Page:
Cases of brutality against street vendors in Yemen [Archives:2005/888/Local News]

October 24 2005

(News-Yemen) Oct 25, Sana'a – When Mohamed Ragheb said he was too naive in believing the official rhetoric about the government's policy in preventing torture and assault against citizens by security and military apparatuses and respecting human rights, he apparently had a point.

When Ragheb saw about 10 police officers violently dragging a 7-year-old street seller in one of the streets of Sana'a, he could not tolerate the inhumane treatment of the child and attempted to interfere to stop the abuse. But just as he was about to do so, Ragheb was threatened by one of the police officers, “You ought to beat the hell out of here or you will get something that won't please you.”

But because he didn't obey the policeman's orders and dared to gently suggest to the officers not to beat the child, Ragheb was taken into the police pickup car and was beaten up severely while on the way to the police station. When he arrived to the Muallimi police station, he underwent another round of beating until most of his body was bruised or injured. He was only released when his father came to the station to apologize for his son's behavior in interfering in policemen's work while on duty.

The medical report that Ragheb holds indicates that he was beaten unconscious by rifle butts, resulting in large scratches on his face, neck and above his left eye. He later started complaining about back and knee pain.

Weeks after the incident, another young man, Yasser Farhan, explained how he was beaten severely at the Alaya police station in Sana'a after his foe paid money to police officers and soldiers in the station to force Farhan and a colleague of his to confess to a crime, which he never committed and which was proven to be false by the authorities.

Farhan said he was subject to torture and humiliation by the investigation officer, and was taken by two soldiers to the roof of the police station only to be beaten up again. When questioned about those claims, the police officer admitted that Farhan “only received three slaps on the face because he was too philosophical and instigating.”

But the nightshift duty officer of the same police station said he could not provide any information because of “superior orders not to talk to non-governmental media”.

The police station's chief ridiculed what he called a “media exaggerations” and said “We are in Yemen, not in Iraq's Abu Ghraib's prison”, stressing that those policemen accused of torture were sent to a disciplinary council.

Cases of assault and torture in Yemeni official and non-official prisons and police and judicial centers are frequently reported. A few of those cases make it to the attorney office; among them was the case of Sami Al-Sharjabi, who was severely tortured at the criminal investigation bureau in Taiz. However, after more than a year and half since it was initially brought to the attention of the authorities, it still could not be transferred to the judiciary because of pressure exerted by the Ministry of Interior to prevent prosecution for alleged immunity of security officers according to the 'effective regulations'.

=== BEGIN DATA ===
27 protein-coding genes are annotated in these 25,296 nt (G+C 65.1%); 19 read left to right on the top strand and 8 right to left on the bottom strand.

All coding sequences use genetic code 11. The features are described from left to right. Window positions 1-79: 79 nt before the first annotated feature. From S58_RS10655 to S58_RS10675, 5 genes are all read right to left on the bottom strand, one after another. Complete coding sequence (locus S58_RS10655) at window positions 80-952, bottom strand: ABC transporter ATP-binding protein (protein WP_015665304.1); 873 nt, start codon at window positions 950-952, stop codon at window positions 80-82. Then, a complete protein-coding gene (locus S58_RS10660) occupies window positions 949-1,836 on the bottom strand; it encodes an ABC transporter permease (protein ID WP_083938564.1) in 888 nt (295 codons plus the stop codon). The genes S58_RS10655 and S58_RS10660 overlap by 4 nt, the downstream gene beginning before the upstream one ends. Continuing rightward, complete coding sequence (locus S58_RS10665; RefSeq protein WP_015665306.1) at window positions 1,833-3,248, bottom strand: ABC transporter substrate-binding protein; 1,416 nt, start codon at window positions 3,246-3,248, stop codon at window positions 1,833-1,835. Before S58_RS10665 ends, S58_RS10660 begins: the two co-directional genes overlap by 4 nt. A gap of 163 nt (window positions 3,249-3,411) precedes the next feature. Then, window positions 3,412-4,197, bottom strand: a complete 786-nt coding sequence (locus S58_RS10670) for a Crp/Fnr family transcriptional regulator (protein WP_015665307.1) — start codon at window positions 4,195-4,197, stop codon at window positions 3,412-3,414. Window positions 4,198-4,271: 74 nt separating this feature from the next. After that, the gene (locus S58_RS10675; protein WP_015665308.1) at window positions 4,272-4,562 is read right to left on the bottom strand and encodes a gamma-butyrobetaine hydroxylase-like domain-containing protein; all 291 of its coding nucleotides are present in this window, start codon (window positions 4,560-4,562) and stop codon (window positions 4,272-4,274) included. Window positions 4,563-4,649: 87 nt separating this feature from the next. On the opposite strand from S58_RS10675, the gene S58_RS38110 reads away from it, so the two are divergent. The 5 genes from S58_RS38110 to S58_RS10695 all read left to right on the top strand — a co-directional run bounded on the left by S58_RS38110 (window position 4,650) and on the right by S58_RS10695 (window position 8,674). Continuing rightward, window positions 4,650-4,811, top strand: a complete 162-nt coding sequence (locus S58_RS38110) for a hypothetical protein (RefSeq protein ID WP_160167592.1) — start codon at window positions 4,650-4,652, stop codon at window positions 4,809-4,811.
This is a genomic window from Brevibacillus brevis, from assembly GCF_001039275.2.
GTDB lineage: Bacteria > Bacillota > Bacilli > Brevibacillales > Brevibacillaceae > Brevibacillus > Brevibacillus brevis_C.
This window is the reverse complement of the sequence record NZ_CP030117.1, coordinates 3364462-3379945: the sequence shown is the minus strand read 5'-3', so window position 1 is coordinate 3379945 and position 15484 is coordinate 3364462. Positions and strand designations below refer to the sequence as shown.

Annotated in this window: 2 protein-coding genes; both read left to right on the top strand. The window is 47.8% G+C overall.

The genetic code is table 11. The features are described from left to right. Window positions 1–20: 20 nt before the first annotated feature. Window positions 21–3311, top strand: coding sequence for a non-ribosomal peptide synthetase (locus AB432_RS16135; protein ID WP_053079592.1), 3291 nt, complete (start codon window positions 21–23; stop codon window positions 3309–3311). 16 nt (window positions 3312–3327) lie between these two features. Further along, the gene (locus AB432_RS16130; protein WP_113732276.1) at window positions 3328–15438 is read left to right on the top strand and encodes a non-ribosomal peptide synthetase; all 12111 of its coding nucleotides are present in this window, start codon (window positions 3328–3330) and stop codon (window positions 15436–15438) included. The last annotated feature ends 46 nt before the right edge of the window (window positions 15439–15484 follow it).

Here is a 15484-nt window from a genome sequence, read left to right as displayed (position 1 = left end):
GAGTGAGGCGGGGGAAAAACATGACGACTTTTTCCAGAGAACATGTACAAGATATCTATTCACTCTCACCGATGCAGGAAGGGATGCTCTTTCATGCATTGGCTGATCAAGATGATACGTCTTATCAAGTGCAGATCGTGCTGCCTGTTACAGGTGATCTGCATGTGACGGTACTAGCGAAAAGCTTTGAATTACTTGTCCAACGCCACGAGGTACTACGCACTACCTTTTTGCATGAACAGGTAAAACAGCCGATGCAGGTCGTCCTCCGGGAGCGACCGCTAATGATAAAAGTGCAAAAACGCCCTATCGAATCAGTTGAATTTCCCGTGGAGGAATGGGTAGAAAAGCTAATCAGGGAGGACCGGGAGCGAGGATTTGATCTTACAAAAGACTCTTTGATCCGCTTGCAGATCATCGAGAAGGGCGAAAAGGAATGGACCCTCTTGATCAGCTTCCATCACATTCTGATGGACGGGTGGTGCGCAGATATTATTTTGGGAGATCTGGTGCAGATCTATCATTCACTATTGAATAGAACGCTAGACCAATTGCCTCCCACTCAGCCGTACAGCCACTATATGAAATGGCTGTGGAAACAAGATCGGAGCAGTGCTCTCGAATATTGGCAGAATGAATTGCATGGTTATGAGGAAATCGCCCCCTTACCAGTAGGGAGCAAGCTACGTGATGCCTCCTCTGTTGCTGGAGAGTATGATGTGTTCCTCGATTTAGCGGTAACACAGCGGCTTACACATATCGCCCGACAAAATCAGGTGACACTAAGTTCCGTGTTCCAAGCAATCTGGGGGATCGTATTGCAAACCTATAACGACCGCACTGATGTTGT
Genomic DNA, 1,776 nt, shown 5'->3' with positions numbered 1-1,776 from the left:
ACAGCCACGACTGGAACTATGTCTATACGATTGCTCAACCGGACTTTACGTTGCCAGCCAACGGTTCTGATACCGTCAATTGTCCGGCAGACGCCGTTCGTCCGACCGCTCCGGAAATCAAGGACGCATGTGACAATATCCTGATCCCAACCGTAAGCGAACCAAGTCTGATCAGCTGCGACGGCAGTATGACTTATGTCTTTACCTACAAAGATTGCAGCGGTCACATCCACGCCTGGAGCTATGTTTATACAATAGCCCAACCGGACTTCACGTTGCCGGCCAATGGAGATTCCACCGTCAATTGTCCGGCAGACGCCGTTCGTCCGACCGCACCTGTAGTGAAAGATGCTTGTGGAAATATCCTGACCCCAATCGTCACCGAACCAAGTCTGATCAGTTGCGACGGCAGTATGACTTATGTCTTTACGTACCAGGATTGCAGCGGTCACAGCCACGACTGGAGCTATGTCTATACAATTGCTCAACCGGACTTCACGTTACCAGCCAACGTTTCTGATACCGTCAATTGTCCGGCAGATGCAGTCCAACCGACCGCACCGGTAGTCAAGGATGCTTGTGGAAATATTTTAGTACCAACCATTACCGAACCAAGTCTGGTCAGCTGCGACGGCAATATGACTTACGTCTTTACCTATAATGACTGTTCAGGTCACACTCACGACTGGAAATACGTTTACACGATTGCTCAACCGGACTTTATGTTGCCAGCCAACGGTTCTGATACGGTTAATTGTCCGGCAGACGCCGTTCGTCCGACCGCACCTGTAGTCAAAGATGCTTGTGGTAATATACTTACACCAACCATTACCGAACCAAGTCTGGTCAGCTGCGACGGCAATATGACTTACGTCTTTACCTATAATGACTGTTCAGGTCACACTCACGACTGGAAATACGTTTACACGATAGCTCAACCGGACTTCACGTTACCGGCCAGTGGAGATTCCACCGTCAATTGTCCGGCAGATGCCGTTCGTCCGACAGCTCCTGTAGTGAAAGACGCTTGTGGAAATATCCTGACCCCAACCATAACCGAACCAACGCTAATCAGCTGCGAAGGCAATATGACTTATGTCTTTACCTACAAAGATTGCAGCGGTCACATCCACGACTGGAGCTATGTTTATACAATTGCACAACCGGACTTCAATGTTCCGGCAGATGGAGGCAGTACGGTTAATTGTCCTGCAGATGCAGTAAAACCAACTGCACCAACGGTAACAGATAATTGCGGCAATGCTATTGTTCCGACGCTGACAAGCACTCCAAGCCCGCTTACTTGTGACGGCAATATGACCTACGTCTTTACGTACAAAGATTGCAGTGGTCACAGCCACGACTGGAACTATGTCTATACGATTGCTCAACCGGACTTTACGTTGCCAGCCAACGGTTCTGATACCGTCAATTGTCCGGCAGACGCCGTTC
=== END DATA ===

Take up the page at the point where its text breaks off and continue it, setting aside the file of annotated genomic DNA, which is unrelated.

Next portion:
Stories of abuse and torture by security men have gained publicity in Yemen in the last few years as means of corruption enabled rich or powerful individuals to use their money or influence to target certain people for individual vengeance or other motives.

The South East First Instance Court continues to try three security men for killing street vendor Mujahid Al-Samhi, who was beaten to death after being chased by municipality officers accompanying police security officers. The family of Al-Samhi did not yield to pressure by authorities to resolve the dispute peacefully through a traditional mutual compensation agreement. This was in contrast to a similar case of the murder of street seller Burhan, whose case was closed when his issue was resolved tribally after compensation was paid to his family.

Police forces continue to chase and imprison unlicensed street vendors, who fill the streets of the capital city due to a widening margin of unemployment. This trend is observed even more evidently during the holy month of Ramadan during which vendors seize the opportunity of large masses of shoppers, and run their seasonal business with the risk of being caught, beaten up, imprisoned, or potentially killed.

Governmental reports have continuously denied that the beating up and torturing of prisoners or law violators is a common trend and called those incidents “isolated cases that do not reflect a common government policy.” However, this claim was rejected by some academicians in a debate forum held to discuss the 2004 National Human Rights Report. Some participants in the discussion said that the governmental excuse was weak because “low-ranking officers would not have dared [to torture victims] without consent from the top.”

This comes in a time Amnesty International had started a campaign entitled “No to torture and abuse in the War on Terror”. The campaign is expected to continue until April 2006, when the international pro-human rights organization is expected to release its report on torture and present it to the concerned committee at the United Nations.

The Amnesty International campaign is expected to concentrate on torture cases that have been unveiled and those still secret in six countries: USA, UK, Indonesia, Jordan, Italy, and Yemen.

The organization is drumming up public support for its campaign to pressurize those six countries to respect human rights and end cases of torture. It is also working hard to build a strong public opinion against the Guantanamo Bay prison in Cuba, which it hopes would be closed down for being an illegal prison that resembles 'the gulag of our time'.